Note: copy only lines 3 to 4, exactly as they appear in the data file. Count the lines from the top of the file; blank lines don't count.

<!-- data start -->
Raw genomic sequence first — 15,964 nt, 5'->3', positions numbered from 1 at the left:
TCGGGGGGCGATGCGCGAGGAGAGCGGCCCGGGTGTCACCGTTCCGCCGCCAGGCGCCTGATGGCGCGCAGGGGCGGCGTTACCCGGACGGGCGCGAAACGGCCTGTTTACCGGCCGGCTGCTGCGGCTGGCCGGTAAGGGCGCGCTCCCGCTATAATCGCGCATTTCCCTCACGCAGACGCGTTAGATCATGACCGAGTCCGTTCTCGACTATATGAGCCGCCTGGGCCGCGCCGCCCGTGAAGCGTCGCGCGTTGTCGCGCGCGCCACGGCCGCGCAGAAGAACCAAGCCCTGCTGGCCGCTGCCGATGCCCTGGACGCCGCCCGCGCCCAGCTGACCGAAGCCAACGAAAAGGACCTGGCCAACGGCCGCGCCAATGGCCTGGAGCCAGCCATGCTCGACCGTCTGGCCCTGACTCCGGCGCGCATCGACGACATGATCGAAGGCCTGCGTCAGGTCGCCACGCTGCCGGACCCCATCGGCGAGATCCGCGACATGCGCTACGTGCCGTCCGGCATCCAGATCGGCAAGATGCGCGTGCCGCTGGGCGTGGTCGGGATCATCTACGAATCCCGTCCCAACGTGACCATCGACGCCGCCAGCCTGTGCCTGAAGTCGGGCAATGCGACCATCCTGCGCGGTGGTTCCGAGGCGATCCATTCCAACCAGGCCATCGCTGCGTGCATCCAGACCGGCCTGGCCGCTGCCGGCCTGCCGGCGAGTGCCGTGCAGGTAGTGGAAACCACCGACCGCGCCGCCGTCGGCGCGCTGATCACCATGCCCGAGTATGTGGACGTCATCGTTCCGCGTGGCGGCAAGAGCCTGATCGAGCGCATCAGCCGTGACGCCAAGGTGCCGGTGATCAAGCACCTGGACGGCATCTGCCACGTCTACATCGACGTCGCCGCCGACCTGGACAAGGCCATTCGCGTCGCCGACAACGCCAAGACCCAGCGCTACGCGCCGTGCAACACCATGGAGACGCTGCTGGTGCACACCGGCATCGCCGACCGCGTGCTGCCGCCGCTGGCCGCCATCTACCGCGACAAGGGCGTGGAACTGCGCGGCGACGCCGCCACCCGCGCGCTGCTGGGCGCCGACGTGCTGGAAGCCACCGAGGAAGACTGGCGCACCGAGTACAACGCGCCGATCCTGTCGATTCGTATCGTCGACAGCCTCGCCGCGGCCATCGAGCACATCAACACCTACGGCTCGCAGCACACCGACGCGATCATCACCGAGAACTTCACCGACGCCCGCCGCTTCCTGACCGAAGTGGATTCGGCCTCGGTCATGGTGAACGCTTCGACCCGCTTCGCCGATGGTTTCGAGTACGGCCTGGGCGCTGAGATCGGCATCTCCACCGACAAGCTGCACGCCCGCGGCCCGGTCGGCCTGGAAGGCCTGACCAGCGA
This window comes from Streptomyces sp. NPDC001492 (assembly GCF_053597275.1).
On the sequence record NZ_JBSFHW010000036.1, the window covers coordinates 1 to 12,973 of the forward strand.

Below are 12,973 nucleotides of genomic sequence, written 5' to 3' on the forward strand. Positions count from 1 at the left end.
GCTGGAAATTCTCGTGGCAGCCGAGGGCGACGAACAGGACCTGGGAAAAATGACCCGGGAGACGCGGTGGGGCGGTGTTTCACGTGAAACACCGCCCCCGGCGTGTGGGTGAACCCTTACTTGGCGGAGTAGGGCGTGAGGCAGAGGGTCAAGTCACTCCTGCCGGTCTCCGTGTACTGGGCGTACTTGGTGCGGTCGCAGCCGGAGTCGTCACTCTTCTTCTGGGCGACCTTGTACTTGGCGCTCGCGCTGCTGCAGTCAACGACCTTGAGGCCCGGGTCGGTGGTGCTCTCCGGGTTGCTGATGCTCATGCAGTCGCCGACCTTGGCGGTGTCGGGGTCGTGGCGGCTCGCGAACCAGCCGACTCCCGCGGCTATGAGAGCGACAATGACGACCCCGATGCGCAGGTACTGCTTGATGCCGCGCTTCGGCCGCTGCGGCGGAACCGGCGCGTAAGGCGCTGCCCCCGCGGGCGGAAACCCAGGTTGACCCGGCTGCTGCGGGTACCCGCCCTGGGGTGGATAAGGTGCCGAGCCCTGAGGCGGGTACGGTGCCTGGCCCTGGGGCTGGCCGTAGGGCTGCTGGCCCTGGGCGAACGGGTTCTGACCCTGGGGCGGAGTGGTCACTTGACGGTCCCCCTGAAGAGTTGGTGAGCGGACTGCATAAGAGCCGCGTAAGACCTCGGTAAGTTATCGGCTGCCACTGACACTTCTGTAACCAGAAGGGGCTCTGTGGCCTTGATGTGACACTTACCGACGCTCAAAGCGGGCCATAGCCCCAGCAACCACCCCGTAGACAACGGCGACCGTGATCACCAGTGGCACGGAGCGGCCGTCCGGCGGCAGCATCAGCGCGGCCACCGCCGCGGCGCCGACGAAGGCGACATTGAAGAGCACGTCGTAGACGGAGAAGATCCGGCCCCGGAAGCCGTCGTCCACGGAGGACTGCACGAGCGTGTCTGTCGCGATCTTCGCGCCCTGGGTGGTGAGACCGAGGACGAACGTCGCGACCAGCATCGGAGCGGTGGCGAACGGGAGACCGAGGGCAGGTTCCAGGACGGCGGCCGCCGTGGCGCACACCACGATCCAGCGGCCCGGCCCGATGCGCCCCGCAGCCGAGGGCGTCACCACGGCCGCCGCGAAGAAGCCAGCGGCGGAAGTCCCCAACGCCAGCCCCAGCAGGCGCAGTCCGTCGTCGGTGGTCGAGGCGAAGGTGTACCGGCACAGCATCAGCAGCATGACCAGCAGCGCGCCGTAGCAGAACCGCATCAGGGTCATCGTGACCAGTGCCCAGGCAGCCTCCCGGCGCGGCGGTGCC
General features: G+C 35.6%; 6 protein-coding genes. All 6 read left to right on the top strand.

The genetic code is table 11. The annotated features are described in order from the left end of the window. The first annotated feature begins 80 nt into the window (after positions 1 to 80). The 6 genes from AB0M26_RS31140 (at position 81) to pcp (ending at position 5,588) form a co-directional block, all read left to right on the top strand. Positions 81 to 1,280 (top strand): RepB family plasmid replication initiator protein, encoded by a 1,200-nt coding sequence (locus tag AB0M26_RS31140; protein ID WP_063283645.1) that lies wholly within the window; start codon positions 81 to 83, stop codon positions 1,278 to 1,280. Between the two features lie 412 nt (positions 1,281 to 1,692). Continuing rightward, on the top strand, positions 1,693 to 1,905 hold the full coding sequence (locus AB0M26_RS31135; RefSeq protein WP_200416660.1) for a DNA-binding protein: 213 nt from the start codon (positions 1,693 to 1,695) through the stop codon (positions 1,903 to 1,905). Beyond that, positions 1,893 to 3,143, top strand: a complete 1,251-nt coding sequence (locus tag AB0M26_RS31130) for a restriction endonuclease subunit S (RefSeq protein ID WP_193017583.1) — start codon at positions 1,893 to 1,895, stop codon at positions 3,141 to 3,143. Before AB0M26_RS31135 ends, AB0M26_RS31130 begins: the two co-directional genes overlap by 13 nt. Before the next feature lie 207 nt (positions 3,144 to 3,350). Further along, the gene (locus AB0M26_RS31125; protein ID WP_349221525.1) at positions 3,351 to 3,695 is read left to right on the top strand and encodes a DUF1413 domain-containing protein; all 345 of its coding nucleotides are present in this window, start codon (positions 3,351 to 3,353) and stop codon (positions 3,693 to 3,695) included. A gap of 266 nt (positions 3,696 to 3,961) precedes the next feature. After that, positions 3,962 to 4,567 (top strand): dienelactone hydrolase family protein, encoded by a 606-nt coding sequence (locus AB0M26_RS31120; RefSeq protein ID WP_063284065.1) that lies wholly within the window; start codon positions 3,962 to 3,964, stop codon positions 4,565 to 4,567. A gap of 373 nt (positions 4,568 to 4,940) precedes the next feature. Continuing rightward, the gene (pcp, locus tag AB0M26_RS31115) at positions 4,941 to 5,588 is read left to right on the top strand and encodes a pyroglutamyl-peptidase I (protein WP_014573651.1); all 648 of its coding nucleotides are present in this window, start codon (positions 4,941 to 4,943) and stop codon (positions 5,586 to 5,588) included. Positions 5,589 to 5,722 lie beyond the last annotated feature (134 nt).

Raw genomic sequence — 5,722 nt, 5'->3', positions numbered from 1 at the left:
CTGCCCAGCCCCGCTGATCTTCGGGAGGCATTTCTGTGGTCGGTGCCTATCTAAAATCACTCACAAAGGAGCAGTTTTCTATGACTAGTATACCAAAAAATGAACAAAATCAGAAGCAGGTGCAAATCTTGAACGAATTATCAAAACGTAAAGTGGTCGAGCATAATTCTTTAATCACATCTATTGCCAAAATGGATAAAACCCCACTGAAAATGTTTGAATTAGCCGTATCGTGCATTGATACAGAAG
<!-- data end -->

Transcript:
This window comes from Streptomyces sp. NPDC001492 (assembly GCF_053597275.1).
On the sequence record NZ_JBSFHW010000036.1, the window covers coordinates 1 to 12,973 of the forward strand.